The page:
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Posts Tagged ‘Joshua’


Hosea 4Open to Newness

Saturday, September 1, 2018

A re-post from August 1, 2011.

We will need to look at notes in order to understand the references in today’s Noontime and the following information is from THE CATHOLIC STUDY BIBLE.  Ephraim (note verse 17) was the tribal area that remained in the northern kingdom of Israel after the Assyrian invasion.  The wood and wand (note verse 12) refer to any carved idol or utensil used in the practice of divination.  Ritual prostitution practiced in Canaanite shrines was introduced into sanctuaries dedicated to Yahweh (note verse 14).  Gilgal here (note verse 15) is in reference to a sanctuary in the north in Bethel where there was an association of cult prophets (2 Kings 2 and 4:38); it is not a reference to Gilgal in the south where Joshua sets up memorial standing stones (Joshua 4).  Finally, the priests are in for heavy criticism because they are seen as the ones who lead the people away from God as they set up a schism between genuine and cult prophets.  All of this information helps to clarify the link between the prophet Hosea’s deep sorrow over his wife Gomer’s prostitution of herself and the descent of the nation of Israel into this same harlotry.  Hosea sees the individual and collective return to idolatry as a seal of the fate of the nation and its people.  They are all caught up in the coming whirlwind of disaster.  (Senior 1112-1113)

The psalmist reminds us that: The idols of the nations are silver and gold, the work of human hands.  They have mouths but speak not; they have ears but see not; they have ears but hear not; no breath is in their mouths.  Those who make them will be like them, and so will all those who trust in them.  (Psalm 135:15-18)  If only we humans might remember that in the end . . . these little gods cannot forgive us, save us, redeem us or love us as God does.

We have reflected during our Noontimes that little gods creep into our lives without notice and it is in this way that we become unwitting collaborators in the creation of an illusion; today we look at how a nation of people who have been blessed by God turn away from God’s goodness.   The children’s story of The Emperor’s New Clothes http://deoxy.org/emperors.htm from the Hans Christian Anderson collection is an apt allegory not only for Hosea’s society but for our society today.  We have only to determine if we number among the adults who have ceased to think for themselves . . . or if we are the astonished child who announces: The emperor is naked!  Like the child, Hosea cries out to the people of Israel.  And like the child, our prophets of today cry out against the obtuse among us.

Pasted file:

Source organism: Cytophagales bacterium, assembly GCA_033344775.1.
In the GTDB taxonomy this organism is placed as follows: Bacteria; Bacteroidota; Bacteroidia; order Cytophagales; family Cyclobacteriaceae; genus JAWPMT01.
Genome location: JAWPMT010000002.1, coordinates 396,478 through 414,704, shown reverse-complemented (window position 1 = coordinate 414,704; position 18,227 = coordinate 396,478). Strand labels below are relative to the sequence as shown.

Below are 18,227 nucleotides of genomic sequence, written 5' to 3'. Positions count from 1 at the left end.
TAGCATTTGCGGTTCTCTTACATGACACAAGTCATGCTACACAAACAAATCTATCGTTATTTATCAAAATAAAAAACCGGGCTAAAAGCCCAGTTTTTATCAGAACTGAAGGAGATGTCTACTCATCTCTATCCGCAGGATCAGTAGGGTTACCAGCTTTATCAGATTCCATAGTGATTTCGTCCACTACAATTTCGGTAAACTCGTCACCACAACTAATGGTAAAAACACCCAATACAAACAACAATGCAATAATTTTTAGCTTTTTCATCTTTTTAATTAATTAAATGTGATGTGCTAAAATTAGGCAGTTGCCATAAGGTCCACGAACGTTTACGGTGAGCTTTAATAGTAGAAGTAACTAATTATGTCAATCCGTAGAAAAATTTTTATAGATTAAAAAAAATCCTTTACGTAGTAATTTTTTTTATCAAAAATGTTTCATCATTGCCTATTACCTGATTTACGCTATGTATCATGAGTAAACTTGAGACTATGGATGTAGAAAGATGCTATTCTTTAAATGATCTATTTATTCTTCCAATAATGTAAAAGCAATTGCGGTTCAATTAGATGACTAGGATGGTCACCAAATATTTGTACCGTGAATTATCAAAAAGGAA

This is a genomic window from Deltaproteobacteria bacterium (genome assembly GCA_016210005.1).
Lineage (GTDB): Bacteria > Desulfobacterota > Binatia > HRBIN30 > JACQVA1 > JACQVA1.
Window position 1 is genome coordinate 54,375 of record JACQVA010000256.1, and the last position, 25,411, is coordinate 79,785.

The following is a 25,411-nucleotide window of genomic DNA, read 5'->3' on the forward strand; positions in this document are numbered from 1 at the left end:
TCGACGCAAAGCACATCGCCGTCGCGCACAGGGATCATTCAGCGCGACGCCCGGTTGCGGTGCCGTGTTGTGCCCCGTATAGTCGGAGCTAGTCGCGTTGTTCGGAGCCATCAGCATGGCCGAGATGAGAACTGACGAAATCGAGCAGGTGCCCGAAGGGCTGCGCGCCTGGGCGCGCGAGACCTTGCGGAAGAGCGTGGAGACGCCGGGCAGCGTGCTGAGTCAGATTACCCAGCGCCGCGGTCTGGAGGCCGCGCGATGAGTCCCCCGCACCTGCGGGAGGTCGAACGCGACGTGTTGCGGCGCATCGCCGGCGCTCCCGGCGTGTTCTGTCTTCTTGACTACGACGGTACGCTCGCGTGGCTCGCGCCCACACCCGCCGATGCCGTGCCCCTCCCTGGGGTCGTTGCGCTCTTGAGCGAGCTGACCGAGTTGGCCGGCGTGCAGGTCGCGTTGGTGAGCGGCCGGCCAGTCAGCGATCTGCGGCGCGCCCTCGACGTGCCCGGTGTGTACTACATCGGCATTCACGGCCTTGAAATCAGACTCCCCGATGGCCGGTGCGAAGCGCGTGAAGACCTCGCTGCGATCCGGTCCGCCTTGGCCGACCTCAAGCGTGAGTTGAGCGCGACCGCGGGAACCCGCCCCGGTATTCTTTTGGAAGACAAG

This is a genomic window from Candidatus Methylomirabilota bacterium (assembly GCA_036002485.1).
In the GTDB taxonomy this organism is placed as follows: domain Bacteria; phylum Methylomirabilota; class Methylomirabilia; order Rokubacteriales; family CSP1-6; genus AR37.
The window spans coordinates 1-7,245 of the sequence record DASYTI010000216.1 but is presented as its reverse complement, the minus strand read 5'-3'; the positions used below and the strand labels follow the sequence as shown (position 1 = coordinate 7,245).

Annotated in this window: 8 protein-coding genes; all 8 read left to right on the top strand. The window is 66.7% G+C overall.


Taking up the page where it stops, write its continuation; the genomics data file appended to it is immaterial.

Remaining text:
When we become frustrated with a herd mentality that drives idiotically toward the precipice or when we give up all hope that the small voice of truth might be heard above the clamor of a self-deceiving crowd, we must turn away from our little gods of anxiety and desperation and turn to God, for it is God who best understands what is to be disbelieved and dispossessed.  And it is God who knows well how to convert the darkness of despair into the beauty of joy, for it is in the darkness that God plants the seeds of new life.

And so we pray . . . Good and forgiving God, remind us that we have only to be open to a newness that you will bring out of the ignorance and despair we witness today.  Show us the newness born of the dark that is your compassionate healing and eternal transformation.  Amen.  


Senior, Donald, ed. THE CATHOLIC STUDY BIBLE. New York, Oxford University Press, 1990.1112-1113. Print.   

Images from: http://thefigureofspeechprod.info/coming-soon.html and http://blogs.attask.com/blog/strategic-project-management/the-emperors-new-clothes

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Judges 6: Gideon’s Call

James Tissot: The Angel Puts Fire on the Altar of Gideon

Thursday, June 29, 2017

We have spent several days with this Old Testament Book in which we watch the Israelites enter into a cycle: neglect of their covenant with God, the worship of idols, repentance, a petition to God for help, God’s generous response, silence as God waits for the people to respond. God always sends a hero to save the faithful – and this particular hero is Gideon.

We find the following when we read commentary.

  • God asks Joshua, in the book preceding Judges, to lead the people into the Promised Land and he does.
  • God asks the people to wipe out those who worship pagan idols but they do not; and this sows the seed of future problems.
  • Prior to God’s intercession in the life of the faithful, the people are forced to run away from invading armies and literally “head for the hills” when these invaders arrived with chariots.
  • Once the people share a loving relationship with God, they have a rock of refuge, a bulwark of safety.
  • When the people neglect their relationship with God, the cycle of idol worship begins anew.
  • God always has a hero in mind.
  • God’s silence is the space we are given to respond to God’s deep and abiding love.